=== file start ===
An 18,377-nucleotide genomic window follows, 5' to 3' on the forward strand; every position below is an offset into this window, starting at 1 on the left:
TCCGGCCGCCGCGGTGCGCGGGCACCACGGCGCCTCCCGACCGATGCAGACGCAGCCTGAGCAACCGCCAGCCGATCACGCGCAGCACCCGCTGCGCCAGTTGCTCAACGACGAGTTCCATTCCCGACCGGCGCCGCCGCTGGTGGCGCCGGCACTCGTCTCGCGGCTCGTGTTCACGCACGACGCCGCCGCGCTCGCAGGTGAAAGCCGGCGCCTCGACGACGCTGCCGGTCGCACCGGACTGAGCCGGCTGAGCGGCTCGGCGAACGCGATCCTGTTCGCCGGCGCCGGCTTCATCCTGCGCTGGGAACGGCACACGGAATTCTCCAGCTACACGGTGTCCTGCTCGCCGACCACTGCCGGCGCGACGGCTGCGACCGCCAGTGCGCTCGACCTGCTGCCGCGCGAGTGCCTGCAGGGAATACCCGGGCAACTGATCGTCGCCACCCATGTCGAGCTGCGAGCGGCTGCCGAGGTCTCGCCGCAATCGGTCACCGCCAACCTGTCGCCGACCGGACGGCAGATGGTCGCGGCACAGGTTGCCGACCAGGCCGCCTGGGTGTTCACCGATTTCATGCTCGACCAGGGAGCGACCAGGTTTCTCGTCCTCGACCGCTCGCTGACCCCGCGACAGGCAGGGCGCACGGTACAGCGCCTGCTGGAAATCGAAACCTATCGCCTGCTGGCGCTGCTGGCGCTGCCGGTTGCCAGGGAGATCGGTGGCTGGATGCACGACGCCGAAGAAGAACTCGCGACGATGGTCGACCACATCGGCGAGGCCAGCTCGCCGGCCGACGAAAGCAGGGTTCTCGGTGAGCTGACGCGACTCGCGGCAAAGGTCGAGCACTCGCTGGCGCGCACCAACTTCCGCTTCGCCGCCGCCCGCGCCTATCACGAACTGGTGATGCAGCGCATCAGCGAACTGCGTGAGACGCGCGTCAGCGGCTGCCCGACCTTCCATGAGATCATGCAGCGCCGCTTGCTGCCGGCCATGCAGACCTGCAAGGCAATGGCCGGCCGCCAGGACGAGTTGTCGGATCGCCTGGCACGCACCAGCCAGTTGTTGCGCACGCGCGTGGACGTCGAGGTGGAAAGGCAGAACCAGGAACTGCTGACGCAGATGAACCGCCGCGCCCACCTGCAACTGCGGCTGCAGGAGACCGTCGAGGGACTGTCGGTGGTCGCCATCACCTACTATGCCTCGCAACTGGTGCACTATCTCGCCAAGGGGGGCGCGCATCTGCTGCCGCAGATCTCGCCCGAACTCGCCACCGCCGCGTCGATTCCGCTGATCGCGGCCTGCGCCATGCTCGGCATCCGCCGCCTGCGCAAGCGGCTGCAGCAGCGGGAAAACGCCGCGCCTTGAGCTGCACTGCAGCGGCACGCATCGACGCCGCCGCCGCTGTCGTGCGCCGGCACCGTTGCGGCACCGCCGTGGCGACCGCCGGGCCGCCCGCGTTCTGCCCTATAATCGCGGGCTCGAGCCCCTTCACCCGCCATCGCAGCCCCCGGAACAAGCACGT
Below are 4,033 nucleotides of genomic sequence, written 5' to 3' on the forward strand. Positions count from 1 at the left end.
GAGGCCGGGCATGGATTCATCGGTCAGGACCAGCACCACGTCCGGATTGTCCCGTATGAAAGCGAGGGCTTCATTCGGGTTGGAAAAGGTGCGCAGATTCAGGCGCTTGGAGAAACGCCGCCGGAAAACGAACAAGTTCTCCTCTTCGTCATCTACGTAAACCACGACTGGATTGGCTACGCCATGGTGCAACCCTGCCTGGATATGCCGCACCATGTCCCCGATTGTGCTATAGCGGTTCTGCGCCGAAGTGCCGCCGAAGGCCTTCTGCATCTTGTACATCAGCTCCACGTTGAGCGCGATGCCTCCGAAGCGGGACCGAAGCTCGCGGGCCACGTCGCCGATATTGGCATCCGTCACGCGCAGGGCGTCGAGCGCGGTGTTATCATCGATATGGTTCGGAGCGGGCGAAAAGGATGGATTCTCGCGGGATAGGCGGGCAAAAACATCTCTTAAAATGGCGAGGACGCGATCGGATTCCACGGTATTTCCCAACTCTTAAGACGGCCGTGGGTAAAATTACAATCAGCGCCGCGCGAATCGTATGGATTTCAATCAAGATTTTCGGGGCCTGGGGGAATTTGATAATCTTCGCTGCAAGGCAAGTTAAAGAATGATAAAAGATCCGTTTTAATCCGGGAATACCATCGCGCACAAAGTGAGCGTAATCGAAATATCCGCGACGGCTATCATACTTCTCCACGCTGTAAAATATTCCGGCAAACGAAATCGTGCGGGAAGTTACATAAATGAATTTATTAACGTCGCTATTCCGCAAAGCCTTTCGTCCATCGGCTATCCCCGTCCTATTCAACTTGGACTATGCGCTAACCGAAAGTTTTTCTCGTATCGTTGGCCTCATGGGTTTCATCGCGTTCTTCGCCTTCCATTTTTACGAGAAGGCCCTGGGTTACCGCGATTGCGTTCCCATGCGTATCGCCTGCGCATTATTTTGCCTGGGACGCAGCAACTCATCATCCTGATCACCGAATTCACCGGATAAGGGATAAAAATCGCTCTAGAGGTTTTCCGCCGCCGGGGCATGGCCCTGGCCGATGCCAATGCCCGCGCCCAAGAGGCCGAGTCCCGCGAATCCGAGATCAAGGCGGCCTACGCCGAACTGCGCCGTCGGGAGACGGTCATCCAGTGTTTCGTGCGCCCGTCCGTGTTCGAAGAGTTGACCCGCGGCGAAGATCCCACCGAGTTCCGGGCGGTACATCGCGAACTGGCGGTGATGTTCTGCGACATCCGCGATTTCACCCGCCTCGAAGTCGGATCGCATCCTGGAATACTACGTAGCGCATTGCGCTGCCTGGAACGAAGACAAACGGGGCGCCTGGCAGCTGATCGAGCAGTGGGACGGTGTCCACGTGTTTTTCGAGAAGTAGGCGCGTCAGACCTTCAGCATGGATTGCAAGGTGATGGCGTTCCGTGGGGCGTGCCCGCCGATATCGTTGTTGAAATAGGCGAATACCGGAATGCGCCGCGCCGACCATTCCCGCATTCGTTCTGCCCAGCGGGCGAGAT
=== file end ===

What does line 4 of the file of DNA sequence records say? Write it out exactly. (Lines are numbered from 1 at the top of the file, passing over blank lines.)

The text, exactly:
GAGGCCGGGCATGGATTCATCGGTCAGGACCAGCACCACGTCCGGATTGTCCCGTATGAAAGCGAGGGCTTCATTCGGGTTGGAAAAGGTGCGCAGATTCAGGCGCTTGGAGAAACGCCGCCGGAAAACGAACAAGTTCTCCTCTTCGTCATCTACGTAAACCACGACTGGATTGGCTACGCCATGGTGCAACCCTGCCTGGATATGCCGCACCATGTCCCCGATTGTGCTATAGCGGTTCTGCGCCGAAGTGCCGCCGAAGGCCTTCTGCATCTTGTACATCAGCTCCACGTTGAGCGCGATGCCTCCGAAGCGGGACCGAAGCTCGCGGGCCACGTCGCCGATATTGGCATCCGTCACGCGCAGGGCGTCGAGCGCGGTGTTATCATCGATATGGTTCGGAGCGGGCGAAAAGGATGGATTCTCGCGGGATAGGCGGGCAAAAACATCTCTTAAAATGGCGAGGACGCGATCGGATTCCACGGTATTTCCCAACTCTTAAGACGGCCGTGGGTAAAATTACAATCAGCGCCGCGCGAATCGTATGGATTTCAATCAAGATTTTCGGGGCCTGGGGGAATTTGATAATCTTCGCTGCAAGGCAAGTTAAAGAATGATAAAAGATCCGTTTTAATCCGGGAATACCATCGCGCACAAAGTGAGCGTAATCGAAATATCCGCGACGGCTATCATACTTCTCCACGCTGTAAAATATTCCGGCAAACGAAATCGTGCGGGAAGTTACATAAATGAATTTATTAACGTCGCTATTCCGCAAAGCCTTTCGTCCATCGGCTATCCCCGTCCTATTCAACTTGGACTATGCGCTAACCGAAAGTTTTTCTCGTATCGTTGGCCTCATGGGTTTCATCGCGTTCTTCGCCTTCCATTTTTACGAGAAGGCCCTGGGTTACCGCGATTGCGTTCCCATGCGTATCGCCTGCGCATTATTTTGCCTGGGACGCAGCAACTCATCATCCTGATCACCGAATTCACCGGATAAGGGATAAAAATCGCTCTAGAGGTTTTCCGCCGCCGGGGCATGGCCCTGGCCGATGCCAATGCCCGCGCCCAAGAGGCCGAGTCCCGCGAATCCGAGATCAAGGCGGCCTACGCCGAACTGCGCCGTCGGGAGACGGTCATCCAGTGTTTCGTGCGCCCGTCCGTGTTCGAAGAGTTGACCCGCGGCGAAGATCCCACCGAGTTCCGGGCGGTACATCGCGAACTGGCGGTGATGTTCTGCGACATCCGCGATTTCACCCGCCTCGAAGTCGGATCGCATCCTGGAATACTACGTAGCGCATTGCGCTGCCTGGAACGAAGACAAACGGGGCGCCTGGCAGCTGATCGAGCAGTGGGACGGTGTCCACGTGTTTTTCGAGAAGTAGGCGCGTCAGACCTTCAGCATGGATTGCAAGGTGATGGCGTTCCGTGGGGCGTGCCCGCCGATATCGTTGTTGAAATAGGCGAATACCGGAATGCGCCGCGCCGACCATTCCCGCATTCGTTCTGCCCAGCGGGCGAGAT